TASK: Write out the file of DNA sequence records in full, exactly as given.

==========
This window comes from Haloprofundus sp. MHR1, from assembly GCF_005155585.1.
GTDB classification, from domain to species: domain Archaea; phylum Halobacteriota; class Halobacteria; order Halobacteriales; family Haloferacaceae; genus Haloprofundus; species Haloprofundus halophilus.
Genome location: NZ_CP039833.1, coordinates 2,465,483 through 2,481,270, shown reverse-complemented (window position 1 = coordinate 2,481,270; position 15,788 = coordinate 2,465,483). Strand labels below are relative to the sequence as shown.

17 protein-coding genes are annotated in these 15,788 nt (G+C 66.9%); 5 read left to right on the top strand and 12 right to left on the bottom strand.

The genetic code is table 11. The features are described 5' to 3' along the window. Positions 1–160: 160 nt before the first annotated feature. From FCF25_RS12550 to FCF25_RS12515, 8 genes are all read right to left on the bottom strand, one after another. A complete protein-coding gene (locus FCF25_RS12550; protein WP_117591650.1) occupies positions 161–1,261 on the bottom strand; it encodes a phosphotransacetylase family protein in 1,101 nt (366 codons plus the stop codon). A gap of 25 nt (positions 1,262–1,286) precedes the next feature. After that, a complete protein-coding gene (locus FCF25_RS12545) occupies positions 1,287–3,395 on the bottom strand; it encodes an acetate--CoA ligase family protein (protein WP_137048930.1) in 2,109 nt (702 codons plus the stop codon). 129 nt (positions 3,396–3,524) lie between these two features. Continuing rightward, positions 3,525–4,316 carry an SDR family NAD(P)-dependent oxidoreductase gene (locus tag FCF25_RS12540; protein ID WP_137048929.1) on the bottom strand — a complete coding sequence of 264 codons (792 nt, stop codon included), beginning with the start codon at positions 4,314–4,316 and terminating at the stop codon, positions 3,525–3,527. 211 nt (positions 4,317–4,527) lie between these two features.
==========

This window comes from Haloprofundus sp. MHR1, from assembly GCF_005155585.1.
GTDB classification, from domain to species: domain Archaea; phylum Halobacteriota; class Halobacteria; order Halobacteriales; family Haloferacaceae; genus Haloprofundus; species Haloprofundus halophilus.
Genome location: NZ_CP039833.1, coordinates 2,465,483 through 2,481,270, shown reverse-complemented (window position 1 = coordinate 2,481,270; position 15,788 = coordinate 2,465,483). Strand labels below are relative to the sequence as shown.

17 protein-coding genes are annotated in these 15,788 nt (G+C 66.9%); 5 read left to right on the top strand and 12 right to left on the bottom strand.

The genetic code is table 11. The features are described 5' to 3' along the window. Positions 1–160: 160 nt before the first annotated feature. From FCF25_RS12550 to FCF25_RS12515, 8 genes are all read right to left on the bottom strand, one after another. A complete protein-coding gene (locus FCF25_RS12550; protein WP_117591650.1) occupies positions 161–1,261 on the bottom strand; it encodes a phosphotransacetylase family protein in 1,101 nt (366 codons plus the stop codon). A gap of 25 nt (positions 1,262–1,286) precedes the next feature. After that, a complete protein-coding gene (locus FCF25_RS12545) occupies positions 1,287–3,395 on the bottom strand; it encodes an acetate--CoA ligase family protein (protein WP_137048930.1) in 2,109 nt (702 codons plus the stop codon). 129 nt (positions 3,396–3,524) lie between these two features. Continuing rightward, positions 3,525–4,316 carry an SDR family NAD(P)-dependent oxidoreductase gene (locus tag FCF25_RS12540; protein ID WP_137048929.1) on the bottom strand — a complete coding sequence of 264 codons (792 nt, stop codon included), beginning with the start codon at positions 4,314–4,316 and terminating at the stop codon, positions 3,525–3,527. 211 nt (positions 4,317–4,527) lie between these two features.